As you can see, the challenges facing urban transportation – namely traffic congestion, air pollution and insufficient space – are huge. We at Bosch want to support cities with our solutions: There is no one solution – only a combination of measures can substantially improve air quality.

I invite you to stroll through our exhibition and experience the many Bosch solutions that are helping cities improve air quality. Examples include electric delivery vans, connected parking solutions, and cutting-edge diesel engines.

Mobility Solutions is the largest Bosch Group business sector. In 2016, its sales came to 43.9 billion euros, or 60 percent of total group sales. This makes the Bosch Group one of the leading automotive suppliers. The Mobility Solutions business sector combines the group’s expertise in three mobility domains – automation, electrification, and connectivity – and offers its customers integrated mobility solutions. Its main areas of activity are injection technology and powertrain peripherals for internal-combustion engines, diverse solutions for powertrain electrification, vehicle safety systems, driver-assistance and automated functions, technology for user-friendly infotainment as well as vehicle-to-vehicle and vehicle-to-infrastructure communication, repair-shop concepts, and technology and services for the automotive aftermarket. Bosch is synonymous with important automotive innovations, such as electronic engine management, the ESP anti-skid system, and common-rail diesel technology.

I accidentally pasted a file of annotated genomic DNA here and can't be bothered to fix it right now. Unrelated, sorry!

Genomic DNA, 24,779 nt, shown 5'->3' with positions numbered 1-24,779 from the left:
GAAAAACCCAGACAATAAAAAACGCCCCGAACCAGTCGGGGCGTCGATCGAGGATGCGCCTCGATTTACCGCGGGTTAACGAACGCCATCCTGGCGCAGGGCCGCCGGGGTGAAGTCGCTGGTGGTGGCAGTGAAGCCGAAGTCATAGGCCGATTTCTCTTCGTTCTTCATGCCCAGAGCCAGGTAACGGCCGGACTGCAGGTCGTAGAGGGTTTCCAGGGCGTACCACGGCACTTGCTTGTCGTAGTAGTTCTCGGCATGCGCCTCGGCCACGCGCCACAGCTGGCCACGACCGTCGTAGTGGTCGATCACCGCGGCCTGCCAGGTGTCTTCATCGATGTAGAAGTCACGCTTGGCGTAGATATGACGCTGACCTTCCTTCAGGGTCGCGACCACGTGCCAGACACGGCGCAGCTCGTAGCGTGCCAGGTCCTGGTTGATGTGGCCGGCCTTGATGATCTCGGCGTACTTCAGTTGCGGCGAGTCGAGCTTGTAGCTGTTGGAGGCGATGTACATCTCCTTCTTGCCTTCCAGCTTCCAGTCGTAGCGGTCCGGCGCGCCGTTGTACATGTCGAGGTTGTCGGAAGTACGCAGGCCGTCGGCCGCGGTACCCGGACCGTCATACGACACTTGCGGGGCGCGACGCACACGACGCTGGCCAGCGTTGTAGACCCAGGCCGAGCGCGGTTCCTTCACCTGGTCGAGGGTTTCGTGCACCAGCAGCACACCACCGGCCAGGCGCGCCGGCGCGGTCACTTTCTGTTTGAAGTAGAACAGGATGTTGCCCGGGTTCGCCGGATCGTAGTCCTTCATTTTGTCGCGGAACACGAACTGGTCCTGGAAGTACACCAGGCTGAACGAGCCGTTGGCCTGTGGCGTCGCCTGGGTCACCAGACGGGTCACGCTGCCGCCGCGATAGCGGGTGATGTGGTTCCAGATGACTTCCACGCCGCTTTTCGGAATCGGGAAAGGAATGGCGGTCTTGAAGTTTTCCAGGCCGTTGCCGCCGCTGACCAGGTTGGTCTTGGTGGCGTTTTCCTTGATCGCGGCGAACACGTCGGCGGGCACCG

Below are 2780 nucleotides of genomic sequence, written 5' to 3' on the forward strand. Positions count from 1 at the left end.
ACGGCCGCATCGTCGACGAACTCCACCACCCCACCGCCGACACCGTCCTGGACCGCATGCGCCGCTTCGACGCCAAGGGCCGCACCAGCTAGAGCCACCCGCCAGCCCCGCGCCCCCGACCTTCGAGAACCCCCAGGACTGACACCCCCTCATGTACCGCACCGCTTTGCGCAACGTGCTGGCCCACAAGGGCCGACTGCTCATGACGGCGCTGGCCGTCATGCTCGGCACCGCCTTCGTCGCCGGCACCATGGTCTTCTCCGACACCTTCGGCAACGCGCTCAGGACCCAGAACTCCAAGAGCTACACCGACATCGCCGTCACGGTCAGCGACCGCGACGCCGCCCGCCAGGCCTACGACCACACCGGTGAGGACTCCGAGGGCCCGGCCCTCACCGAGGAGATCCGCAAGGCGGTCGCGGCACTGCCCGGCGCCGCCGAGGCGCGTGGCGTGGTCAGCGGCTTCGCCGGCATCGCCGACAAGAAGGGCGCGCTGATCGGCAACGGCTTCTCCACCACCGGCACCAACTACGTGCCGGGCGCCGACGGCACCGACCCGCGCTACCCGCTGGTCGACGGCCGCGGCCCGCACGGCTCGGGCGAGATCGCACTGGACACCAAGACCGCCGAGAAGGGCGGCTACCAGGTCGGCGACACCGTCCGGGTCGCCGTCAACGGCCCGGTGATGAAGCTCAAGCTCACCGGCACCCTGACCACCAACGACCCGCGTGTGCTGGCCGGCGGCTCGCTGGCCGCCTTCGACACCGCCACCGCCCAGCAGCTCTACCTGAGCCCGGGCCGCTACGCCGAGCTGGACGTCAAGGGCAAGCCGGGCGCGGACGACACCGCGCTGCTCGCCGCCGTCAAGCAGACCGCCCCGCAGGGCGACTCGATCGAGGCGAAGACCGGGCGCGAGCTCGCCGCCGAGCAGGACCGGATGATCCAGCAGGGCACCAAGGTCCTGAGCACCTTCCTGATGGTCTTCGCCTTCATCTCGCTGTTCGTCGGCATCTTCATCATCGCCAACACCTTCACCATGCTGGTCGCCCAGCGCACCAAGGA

The Bosch Group is a leading global supplier of technology and services. It employs roughly 390,000 associates worldwide (as of December 31, 2016). The company generated sales of 73.1 billion euros in 2016. Its operations are divided into four business sectors: Mobility Solutions, Industrial Technology, Consumer Goods, and Energy and Building Technology. As a leading IoT company, Bosch offers innovative solutions for smart homes, smart cities, connected mobility, and connected manufacturing. It uses its expertise in sensor technology, software, and services, as well as its own IoT cloud, to offer its customers connected, cross-domain solutions from a single source. The Bosch Group’s strategic objective is to deliver innovations for a connected life. Bosch improves quality of life worldwide with products and services that are innovative and spark enthusiasm. In short, Bosch creates technology that is “Invented for life.” The Bosch Group comprises Robert Bosch GmbH and its roughly 440 subsidiaries and regional companies in some 60 countries. Including sales and service partners, Bosch’s global manufacturing and sales network covers nearly every country in the world. The basis for the company’s future growth is its innovative strength. At 120 locations across the globe, Bosch employs some 59,000 associates in research and development.

Additional information is available online at www.bosch.com, iot.bosch.com, www.bosch-press.com, www.twitter.com/BoschPresse.